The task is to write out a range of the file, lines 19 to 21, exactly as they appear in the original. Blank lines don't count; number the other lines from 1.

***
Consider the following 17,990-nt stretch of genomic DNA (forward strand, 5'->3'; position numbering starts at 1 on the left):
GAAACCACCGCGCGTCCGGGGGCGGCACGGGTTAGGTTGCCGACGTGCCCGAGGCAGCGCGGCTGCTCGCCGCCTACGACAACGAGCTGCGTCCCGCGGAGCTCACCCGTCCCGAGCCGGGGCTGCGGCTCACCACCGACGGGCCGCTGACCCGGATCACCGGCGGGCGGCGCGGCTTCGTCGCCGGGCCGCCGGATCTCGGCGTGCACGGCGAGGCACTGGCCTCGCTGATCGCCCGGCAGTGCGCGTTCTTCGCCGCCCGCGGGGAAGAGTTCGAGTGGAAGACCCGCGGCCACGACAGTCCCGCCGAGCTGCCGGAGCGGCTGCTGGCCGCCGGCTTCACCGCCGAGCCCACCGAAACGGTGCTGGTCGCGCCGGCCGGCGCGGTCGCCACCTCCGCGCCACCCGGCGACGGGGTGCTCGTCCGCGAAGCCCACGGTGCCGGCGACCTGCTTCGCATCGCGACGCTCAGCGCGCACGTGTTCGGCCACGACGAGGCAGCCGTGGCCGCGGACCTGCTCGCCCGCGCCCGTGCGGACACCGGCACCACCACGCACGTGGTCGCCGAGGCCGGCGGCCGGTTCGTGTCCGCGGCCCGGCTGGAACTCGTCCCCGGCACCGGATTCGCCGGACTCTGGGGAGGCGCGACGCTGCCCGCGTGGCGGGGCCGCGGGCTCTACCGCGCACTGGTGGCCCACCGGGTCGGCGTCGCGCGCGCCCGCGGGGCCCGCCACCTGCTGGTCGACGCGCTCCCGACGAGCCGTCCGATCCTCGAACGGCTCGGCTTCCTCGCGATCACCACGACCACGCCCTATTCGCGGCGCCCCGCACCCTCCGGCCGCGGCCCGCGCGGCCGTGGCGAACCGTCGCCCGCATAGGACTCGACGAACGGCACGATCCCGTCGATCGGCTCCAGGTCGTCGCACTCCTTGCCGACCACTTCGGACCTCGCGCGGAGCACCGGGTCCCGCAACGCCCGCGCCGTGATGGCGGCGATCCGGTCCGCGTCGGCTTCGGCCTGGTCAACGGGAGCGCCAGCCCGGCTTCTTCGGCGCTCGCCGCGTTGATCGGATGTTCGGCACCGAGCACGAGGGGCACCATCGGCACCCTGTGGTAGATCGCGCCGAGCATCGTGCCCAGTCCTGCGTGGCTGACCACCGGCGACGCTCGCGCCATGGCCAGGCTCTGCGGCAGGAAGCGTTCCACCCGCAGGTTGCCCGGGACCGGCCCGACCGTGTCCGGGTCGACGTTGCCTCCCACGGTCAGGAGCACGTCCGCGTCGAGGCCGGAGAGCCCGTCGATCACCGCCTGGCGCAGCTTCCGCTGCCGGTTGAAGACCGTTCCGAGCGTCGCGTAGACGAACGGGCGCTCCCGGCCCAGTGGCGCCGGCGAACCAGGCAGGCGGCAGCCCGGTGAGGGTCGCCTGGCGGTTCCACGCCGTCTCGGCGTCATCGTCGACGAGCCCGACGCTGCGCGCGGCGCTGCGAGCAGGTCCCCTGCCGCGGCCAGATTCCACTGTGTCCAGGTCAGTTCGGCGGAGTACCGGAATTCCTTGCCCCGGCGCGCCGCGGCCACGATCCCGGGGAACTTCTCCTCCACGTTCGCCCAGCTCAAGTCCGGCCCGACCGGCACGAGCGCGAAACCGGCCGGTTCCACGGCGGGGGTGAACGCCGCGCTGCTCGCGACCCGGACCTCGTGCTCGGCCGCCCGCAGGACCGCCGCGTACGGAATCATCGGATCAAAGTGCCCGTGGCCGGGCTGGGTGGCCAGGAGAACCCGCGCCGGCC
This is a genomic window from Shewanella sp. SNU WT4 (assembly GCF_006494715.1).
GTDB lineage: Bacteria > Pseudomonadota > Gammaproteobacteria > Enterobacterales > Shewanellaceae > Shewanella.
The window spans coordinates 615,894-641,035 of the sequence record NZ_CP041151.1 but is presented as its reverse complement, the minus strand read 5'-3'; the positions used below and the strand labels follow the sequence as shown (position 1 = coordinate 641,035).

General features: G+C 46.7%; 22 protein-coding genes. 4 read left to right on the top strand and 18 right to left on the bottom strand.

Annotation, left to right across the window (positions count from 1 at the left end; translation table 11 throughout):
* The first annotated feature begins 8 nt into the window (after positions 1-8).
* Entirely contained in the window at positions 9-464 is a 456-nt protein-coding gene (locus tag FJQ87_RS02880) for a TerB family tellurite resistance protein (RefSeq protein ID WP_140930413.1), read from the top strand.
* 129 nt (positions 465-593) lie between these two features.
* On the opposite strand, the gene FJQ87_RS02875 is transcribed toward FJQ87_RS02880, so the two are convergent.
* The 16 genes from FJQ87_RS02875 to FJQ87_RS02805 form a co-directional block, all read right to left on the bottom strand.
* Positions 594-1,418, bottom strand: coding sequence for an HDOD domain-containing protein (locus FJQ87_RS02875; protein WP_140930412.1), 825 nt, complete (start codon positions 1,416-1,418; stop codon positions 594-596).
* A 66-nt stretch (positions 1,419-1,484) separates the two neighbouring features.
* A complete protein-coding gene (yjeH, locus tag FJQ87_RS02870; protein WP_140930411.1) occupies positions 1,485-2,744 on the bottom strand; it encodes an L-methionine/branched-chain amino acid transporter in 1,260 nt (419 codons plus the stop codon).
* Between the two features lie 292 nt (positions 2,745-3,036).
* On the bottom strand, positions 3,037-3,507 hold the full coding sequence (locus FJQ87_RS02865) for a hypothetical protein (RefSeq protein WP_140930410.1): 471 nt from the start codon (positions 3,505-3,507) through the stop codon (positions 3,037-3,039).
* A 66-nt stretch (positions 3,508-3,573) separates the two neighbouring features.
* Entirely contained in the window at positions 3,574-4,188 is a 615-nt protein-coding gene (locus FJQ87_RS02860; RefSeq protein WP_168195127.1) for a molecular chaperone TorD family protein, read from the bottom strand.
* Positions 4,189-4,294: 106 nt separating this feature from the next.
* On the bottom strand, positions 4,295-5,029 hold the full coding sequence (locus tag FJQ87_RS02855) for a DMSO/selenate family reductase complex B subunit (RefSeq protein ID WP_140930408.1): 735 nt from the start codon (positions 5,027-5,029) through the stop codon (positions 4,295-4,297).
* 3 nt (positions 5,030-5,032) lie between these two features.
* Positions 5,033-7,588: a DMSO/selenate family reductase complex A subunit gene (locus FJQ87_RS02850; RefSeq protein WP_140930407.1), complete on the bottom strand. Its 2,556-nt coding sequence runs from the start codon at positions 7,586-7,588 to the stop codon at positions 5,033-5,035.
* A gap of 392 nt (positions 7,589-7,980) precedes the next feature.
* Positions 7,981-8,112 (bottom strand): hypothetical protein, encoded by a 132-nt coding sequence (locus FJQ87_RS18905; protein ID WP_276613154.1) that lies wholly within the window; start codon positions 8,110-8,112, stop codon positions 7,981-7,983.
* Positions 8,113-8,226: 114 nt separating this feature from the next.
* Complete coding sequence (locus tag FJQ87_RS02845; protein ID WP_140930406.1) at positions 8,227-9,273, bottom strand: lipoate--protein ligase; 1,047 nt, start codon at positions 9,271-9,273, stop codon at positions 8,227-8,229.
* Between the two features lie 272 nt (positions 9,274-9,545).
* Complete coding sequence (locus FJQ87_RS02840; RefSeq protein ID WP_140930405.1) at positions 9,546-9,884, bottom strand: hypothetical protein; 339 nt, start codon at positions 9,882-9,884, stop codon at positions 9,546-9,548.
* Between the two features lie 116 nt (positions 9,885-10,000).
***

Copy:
* Entirely contained in the window at positions 3,574-4,188 is a 615-nt protein-coding gene (locus FJQ87_RS02860; RefSeq protein WP_168195127.1) for a molecular chaperone TorD family protein, read from the bottom strand.
* Positions 4,189-4,294: 106 nt separating this feature from the next.
* On the bottom strand, positions 4,295-5,029 hold the full coding sequence (locus tag FJQ87_RS02855) for a DMSO/selenate family reductase complex B subunit (RefSeq protein ID WP_140930408.1): 735 nt from the start codon (positions 5,027-5,029) through the stop codon (positions 4,295-4,297).